“It’s a bit different if the goods you provide or the activity you complete through a sharing economy website or platform is done as a hobby or recreational activity.  The amount you are paid may not be assessable income." 

Editor: We can help you with this distinction.

Mr Whyte said ATO technology was keeping up with the sharing economy, and, thanks to their data collection and data matching activities, the ATO would know if taxpayers have left out a significant amount of income.

In addition, some taxpayers may need to register for, and pay, GST (especially those earning an income from carrying on an enterprise of ride-sourcing services, regardless of how much money they earn).

Latest ATO benchmarks released

The ATO has released the latest benchmarks for small business based on the data from 2014 income tax returns and business activity statements, covering over 1.3 million small businesses.

Assistant Commissioner Matthew Bambrick said that, if a small business is inside the benchmark range for their industry and the ATO hasn't received any extra information that may cause concern, they can be confident that they probably won't hear from the ATO.

Mr Bambrick said the benchmarks were also a helpful guide for small businesses to see how they stack up against others in their industry.


"For example, one business told us how their accountant used the tailored benchmarks to work out that their expense to turnover ratio was higher than other businesses with a similar turnover.  Using this information the business adjusted some of their inputs and how they were pricing their products.  These changes resulted in an overall improvement in their performance."

While the benchmarks are a helpful guide for small business, Mr Bambrick said it was also one of a number of tools the ATO uses to ensure a level playing field.

Cents per km deduction rate for motor vehicle expenses

The ATO has determined that the rate at which work-related motor vehicle expense deductions may be calculated using the cents per kilometre method is 66 cents per kilometre for the income year commencing 1 July 2016.

Overtime Meal Allowance Amounts

The reasonable amount for overtime meal allowance expenses for 2016/17, where an allowance is paid under an award, order, determination, industrial agreement or a Commonwealth, State or Territory law, is $29.40 per meal.

Div.7A benchmark interest rate

The benchmark interest rate for 2016/17, for the purposes of the deemed dividend provisions of Div.7A, is 5.40% (down from 5.45% for 2015/16).

CGT:  2016/17 Improvement threshold

The CGT improvement threshold is $145,401 for the 2016/17 income year, up from  $143,392  for 2015/16.

Please Note: Many of the comments in this publication are general in nature and anyone intending to apply the information to practical circumstances should seek professional advice to independently verify their interpretation and the information’s applicability to their particular circumstances.


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July 2016 Practice Update

Posted by on Monday, July 04, 2016


July 2016

ATO focuses on rental property owners

With Tax Time 2016 just around the corner, the ATO has stated it will be paying close attention to excessive interest expense claims, and incorrect apportionment of rental income and expenses between owners.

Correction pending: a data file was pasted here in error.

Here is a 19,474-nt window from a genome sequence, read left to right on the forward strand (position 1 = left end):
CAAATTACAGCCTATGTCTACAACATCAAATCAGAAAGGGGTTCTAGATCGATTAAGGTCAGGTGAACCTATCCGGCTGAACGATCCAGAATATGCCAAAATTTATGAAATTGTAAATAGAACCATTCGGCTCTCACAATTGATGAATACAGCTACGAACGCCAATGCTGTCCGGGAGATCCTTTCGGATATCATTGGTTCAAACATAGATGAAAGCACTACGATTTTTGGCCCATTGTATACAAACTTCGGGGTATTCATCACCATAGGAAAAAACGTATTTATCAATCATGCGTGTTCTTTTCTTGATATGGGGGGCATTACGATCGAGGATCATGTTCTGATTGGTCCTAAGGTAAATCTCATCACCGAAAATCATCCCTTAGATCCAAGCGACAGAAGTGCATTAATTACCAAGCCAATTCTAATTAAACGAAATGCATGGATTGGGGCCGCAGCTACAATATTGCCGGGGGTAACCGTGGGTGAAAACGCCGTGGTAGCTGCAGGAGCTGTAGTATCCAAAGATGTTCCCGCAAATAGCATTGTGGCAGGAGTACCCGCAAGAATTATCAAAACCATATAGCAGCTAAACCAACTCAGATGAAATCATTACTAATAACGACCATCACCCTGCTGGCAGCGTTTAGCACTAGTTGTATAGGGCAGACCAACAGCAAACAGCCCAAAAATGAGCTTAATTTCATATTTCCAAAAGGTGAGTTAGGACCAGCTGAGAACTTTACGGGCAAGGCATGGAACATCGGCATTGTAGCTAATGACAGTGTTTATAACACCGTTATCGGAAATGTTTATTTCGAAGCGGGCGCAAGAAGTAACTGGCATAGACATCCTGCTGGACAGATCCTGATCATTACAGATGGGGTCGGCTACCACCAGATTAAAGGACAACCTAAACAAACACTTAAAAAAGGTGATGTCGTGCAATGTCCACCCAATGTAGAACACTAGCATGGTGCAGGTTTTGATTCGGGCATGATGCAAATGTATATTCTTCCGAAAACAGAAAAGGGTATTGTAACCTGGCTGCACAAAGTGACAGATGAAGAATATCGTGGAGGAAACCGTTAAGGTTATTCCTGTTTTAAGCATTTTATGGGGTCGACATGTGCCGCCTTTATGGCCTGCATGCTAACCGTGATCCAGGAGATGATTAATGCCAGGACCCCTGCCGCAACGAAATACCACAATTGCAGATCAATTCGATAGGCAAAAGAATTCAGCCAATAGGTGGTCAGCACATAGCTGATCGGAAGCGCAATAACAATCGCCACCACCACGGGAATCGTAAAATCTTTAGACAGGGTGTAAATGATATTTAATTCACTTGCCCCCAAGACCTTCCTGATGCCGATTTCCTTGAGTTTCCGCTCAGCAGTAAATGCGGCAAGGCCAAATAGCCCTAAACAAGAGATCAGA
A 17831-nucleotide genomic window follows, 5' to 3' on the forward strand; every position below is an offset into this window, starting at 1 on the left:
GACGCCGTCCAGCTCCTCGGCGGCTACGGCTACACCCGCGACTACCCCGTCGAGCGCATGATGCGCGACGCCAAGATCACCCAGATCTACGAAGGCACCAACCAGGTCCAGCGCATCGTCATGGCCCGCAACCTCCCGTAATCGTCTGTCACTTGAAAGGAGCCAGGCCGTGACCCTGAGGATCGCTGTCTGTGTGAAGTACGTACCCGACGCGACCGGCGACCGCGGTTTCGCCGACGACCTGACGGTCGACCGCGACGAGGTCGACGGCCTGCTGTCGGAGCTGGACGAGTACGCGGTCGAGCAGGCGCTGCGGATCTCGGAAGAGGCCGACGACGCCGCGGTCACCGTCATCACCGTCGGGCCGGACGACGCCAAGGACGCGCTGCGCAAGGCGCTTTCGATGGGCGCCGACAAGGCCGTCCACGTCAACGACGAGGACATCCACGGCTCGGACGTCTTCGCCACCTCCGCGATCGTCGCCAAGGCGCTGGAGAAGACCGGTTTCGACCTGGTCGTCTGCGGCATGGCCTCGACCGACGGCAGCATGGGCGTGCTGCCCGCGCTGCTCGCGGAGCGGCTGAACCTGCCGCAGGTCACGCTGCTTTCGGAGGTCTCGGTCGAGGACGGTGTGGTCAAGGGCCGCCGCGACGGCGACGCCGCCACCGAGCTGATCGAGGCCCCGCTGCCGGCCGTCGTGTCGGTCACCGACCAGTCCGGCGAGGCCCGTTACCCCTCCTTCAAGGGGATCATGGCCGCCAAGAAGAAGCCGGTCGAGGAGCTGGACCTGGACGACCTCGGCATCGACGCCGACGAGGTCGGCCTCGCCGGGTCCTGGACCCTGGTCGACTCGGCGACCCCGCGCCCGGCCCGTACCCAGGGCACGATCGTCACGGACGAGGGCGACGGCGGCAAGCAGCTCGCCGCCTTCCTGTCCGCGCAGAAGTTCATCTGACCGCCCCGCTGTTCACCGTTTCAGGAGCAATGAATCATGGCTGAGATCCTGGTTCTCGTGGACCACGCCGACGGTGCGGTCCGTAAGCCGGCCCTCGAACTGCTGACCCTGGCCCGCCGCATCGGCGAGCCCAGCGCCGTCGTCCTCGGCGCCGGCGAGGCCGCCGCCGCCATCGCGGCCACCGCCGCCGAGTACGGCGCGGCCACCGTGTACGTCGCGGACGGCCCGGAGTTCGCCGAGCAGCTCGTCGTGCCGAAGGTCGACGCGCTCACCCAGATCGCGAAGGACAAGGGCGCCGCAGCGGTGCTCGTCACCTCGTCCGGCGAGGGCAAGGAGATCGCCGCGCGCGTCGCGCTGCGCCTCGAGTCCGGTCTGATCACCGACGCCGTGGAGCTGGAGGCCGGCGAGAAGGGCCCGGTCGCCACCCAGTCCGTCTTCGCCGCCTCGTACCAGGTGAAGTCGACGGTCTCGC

The ATO is also looking at holiday homes that are not genuinely available for rent, and incorrect claims for newly purchased rental properties. 

An ATO spokesperson said that their ability to identify incorrect rental property claims is becoming more sophisticated due to enhancements in technology and the extensive use of data.

Case Studies

Holiday home not genuinely available for rent

John has a newly purchased rental property that had not returned any rental income. 

He told the ATO that the property was occasionally advertised on community noticeboards and websites. 

John was unable to prove there was a genuine arrangement in which he actively sought tenants, or had taken sufficient steps to genuinely advertise the property for rent.

A rental loss of almost $60,000 was disallowed and penalties were applied.

Interest

Rental property owner Sarah reported high rental interest claims and was required to provide bank statements as evidence to the ATO. 

The statements showed borrowings well in excess of the purchase price of the rental property. 

The interest charges relating to the private part of the loan were disallowed.

Sarah was required to pay more than $15,000 back to the ATO.

Incorrect claims for a newly purchased rental property and false claims

Nancy recently purchased a rental property and had her tax return amended by the ATO to remove deductions for repairs, capital works and incorrectly apportioned borrowing expenses. 

Nancy had inappropriately claimed a deduction for repairs to defects present in the newly purchased property, and the capital works and borrowing expenses should have been spread over several years. 

She also provided false receipts for property management fees undertaken by a family member.

Nancy was required to pay more than $57,000 back to the ATO as well as over $10,000 in penalties for making a false statement in her tax return.


Apportioning expenses between joint owners of a property

A rental property claim was investigated by the ATO where the rental expenses had not been apportioned correctly. The property was jointly owned by a couple but the higher income earner claimed the larger proportion of the expenses.